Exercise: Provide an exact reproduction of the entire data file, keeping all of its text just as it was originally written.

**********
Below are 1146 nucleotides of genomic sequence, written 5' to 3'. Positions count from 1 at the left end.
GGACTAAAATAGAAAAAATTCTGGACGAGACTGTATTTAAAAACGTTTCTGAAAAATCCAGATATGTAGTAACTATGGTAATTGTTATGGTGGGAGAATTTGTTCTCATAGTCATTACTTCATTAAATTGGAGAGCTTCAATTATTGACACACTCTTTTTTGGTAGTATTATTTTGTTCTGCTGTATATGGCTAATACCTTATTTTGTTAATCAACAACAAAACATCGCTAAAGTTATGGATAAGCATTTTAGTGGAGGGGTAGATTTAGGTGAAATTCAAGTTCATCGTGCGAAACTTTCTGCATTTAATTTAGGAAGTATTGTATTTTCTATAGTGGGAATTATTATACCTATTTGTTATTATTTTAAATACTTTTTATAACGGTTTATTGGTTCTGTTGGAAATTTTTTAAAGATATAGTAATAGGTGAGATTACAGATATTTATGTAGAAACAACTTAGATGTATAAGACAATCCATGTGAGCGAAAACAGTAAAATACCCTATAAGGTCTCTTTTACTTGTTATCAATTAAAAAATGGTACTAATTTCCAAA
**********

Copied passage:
Below are 1146 nucleotides of genomic sequence, written 5' to 3'. Positions count from 1 at the left end.
GGACTAAAATAGAAAAAATTCTGGACGAGACTGTATTTAAAAACGTTTCTGAAAAATCCAGATATGTAGTAACTATGGTAATTGTTATGGTGGGAGAATTTGTTCTCATAGTCATTACTTCATTAAATTGGAGAGCTTCAATTATTGACACACTCTTTTTTGGTAGTATTATTTTGTTCTGCTGTATATGGCTAATACCTTATTTTGTTAATCAACAACAAAACATCGCTAAAGTTATGGATAAGCATTTTAGTGGAGGGGTAGATTTAGGTGAAATTCAAGTTCATCGTGCGAAACTTTCTGCATTTAATTTAGGAAGTATTGTATTTTCTATAGTGGGAATTATTATACCTATTTGTTATTATTTTAAATACTTTTTATAACGGTTTATTGGTTCTGTTGGAAATTTTTTAAAGATATAGTAATAGGTGAGATTACAGATATTTATGTAGAAACAACTTAGATGTATAAGACAATCCATGTGAGCGAAAACAGTAAAATACCCTATAAGGTCTCTTTTACTTGTTATCAATTAAAAAATGGTACTAATTTCCAAA